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No joy for Hunter as the FSB triumphs

25 January 2017 Jonathan Faurie

After a year where the Financial Services Board (FSB) was engaged in a legal war of attrition with one of its key employees, the regulator got its day in court and prevailed as the rest of the country departed for their holiday destinations. The industry was shocked last year when it heard about the legal woes that the regulator could face following a standoff with former employee Rosemary Hunter. But on 14 December 2016, the FSBs legal woes ended.

A recap

I’m sure there are very few people in the industry who have not been following the news regarding the battle. However, for those who are unaware, here is a summary.

In January 2016, the financial services industry was rocked by reports that Hunter, the former Deputy Executive Officer of Retirement Funds at the Financial Services Board (FSB), took the regulator to court following what she deemed as irregularities when it came to the closing of some pension funds by the FSB.

Because the issue is being fought through the courts, precious little information was released because the matter was sub judice.

However, this changed in December when Acting Judge Jacobs dismissed Hunter’s application which related to the cancellation of the registration of dormant and orphaned retirement funds over the period 2007 to 2013.

Welcome vindication

The ruling follows a lengthy and exhaustive process during which the FSB defended itself against serious allegations by Hunter.

Tembisa Marele, FSB Communications Specialist, added that the FSB finds it unfortunate that this difference of opinion resulted in a long and costly court case, as the Board at all times pursued a proactive process of achieving clarity on such issues.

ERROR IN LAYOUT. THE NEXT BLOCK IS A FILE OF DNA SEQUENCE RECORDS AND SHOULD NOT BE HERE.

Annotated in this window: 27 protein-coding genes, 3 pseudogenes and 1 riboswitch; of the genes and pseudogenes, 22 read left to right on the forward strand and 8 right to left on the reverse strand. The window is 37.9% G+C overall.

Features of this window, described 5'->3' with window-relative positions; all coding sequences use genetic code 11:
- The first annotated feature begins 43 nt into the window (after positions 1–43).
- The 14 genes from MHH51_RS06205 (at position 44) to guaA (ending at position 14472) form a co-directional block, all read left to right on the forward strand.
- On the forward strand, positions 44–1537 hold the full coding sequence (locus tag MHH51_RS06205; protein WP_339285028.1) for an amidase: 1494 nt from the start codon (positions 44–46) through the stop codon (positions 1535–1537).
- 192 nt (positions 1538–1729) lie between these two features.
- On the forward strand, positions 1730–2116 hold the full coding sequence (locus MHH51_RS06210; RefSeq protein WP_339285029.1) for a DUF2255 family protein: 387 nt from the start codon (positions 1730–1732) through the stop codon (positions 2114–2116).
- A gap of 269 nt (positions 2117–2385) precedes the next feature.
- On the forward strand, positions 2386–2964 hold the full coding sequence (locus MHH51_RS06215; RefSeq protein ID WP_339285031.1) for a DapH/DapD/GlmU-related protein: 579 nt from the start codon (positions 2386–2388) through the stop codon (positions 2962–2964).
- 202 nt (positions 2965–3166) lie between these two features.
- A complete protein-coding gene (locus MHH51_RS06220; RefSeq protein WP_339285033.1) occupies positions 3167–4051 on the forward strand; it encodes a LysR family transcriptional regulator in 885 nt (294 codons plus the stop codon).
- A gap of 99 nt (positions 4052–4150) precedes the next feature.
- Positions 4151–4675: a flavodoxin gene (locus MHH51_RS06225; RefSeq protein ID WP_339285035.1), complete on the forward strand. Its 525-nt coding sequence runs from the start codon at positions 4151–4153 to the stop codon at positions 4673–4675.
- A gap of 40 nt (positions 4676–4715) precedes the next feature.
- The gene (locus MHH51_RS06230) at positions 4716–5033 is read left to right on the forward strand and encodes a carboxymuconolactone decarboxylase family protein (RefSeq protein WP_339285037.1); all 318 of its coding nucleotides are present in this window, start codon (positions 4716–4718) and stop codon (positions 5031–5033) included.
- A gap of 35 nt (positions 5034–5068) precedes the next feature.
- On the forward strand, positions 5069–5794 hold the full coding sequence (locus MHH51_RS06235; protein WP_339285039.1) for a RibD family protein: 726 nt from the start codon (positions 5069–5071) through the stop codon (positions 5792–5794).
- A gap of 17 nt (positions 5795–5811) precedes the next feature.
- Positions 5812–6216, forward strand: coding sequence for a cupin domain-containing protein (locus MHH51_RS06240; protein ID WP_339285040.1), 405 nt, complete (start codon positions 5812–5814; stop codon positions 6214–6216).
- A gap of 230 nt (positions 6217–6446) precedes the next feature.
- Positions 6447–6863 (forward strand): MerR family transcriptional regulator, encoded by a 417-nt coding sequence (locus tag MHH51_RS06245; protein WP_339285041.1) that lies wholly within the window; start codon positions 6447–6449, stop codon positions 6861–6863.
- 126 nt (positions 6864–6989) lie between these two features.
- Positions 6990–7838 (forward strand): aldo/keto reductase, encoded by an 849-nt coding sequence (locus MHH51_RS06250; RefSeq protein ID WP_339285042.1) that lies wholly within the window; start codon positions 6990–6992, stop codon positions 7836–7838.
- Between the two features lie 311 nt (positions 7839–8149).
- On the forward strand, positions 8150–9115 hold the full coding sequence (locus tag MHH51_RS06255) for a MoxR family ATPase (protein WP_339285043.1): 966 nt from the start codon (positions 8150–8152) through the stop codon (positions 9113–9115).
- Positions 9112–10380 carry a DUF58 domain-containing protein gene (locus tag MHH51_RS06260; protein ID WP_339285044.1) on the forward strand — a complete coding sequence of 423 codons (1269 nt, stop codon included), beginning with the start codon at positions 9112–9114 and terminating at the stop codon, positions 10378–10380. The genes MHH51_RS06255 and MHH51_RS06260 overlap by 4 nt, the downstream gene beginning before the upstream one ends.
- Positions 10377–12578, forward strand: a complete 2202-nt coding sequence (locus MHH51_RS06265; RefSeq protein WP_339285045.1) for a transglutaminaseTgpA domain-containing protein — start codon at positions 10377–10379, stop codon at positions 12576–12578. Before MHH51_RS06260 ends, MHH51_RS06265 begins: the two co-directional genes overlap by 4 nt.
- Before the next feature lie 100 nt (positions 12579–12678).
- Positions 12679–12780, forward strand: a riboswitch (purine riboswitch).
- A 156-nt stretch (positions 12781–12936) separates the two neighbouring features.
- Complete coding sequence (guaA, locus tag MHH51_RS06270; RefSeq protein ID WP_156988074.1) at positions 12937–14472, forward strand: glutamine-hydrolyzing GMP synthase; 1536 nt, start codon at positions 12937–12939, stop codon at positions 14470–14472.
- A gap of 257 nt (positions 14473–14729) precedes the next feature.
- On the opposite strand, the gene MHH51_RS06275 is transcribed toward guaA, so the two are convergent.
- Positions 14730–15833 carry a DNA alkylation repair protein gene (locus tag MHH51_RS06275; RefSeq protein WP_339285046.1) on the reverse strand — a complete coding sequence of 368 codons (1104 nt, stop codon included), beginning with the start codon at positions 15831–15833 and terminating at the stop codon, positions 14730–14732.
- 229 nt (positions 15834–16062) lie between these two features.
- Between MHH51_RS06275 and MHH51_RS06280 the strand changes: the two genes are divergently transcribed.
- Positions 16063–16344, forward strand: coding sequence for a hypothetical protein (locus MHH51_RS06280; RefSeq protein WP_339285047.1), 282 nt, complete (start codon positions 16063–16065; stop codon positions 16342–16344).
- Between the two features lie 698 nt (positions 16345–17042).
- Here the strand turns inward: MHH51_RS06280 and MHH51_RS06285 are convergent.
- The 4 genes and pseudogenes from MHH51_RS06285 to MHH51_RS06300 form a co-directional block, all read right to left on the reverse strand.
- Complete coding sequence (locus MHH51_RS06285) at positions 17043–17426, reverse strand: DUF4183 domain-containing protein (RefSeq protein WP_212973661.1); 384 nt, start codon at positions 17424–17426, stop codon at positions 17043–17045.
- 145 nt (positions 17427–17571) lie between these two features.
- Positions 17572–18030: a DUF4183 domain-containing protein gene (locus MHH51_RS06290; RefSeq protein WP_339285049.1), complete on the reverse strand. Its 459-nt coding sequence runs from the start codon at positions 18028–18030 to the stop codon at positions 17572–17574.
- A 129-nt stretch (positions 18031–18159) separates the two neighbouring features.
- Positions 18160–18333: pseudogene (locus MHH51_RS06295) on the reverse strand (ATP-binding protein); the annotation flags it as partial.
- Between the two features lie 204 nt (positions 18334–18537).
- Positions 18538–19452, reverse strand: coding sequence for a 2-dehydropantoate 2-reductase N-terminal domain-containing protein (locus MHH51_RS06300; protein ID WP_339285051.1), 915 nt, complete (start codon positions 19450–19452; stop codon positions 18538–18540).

“The FSB has always acted in good faith in its approach and execution of the cancellation of dormant and orphaned funds and the organisation will follow the legal guidance in concluding the matter, and will continue to do so with the investigations that it has launched by engaging inter alia retired Constitutional Court Judge Kate O’Regan, KPMG and Jonathan Mort, independent specialist pensions lawyer Jonathan Mort Attorneys,” said Marele.

The FSB was not immediately available at the time of publishing this article to give any further comment on the matter.

Moving on

Why is this victory important in a year that Twin Peaks may be implemented? The industry needs to trust that the regulator is working ethically. And when the regulator becomes the custodian of industry conduct, this victory is important.

This victory comes on the eve of a very important year for the FSB. The much publicised Twin Peaks regulation looks set to be implemented this year which will split the responsibilities of regulating the financial services industry. This means that the FSB will no longer be both law maker and sheriff.

When this will happen remains a matter of debate. The FSB provided many dates last year regarding the implementation of key regulatory changes only for these dates to be moved. One feels that this legal battle was the first step in implementing this change as confidence in the Financial Services Conduct Authority will be a necessary ingredient in any relationship with it.

Treading carefully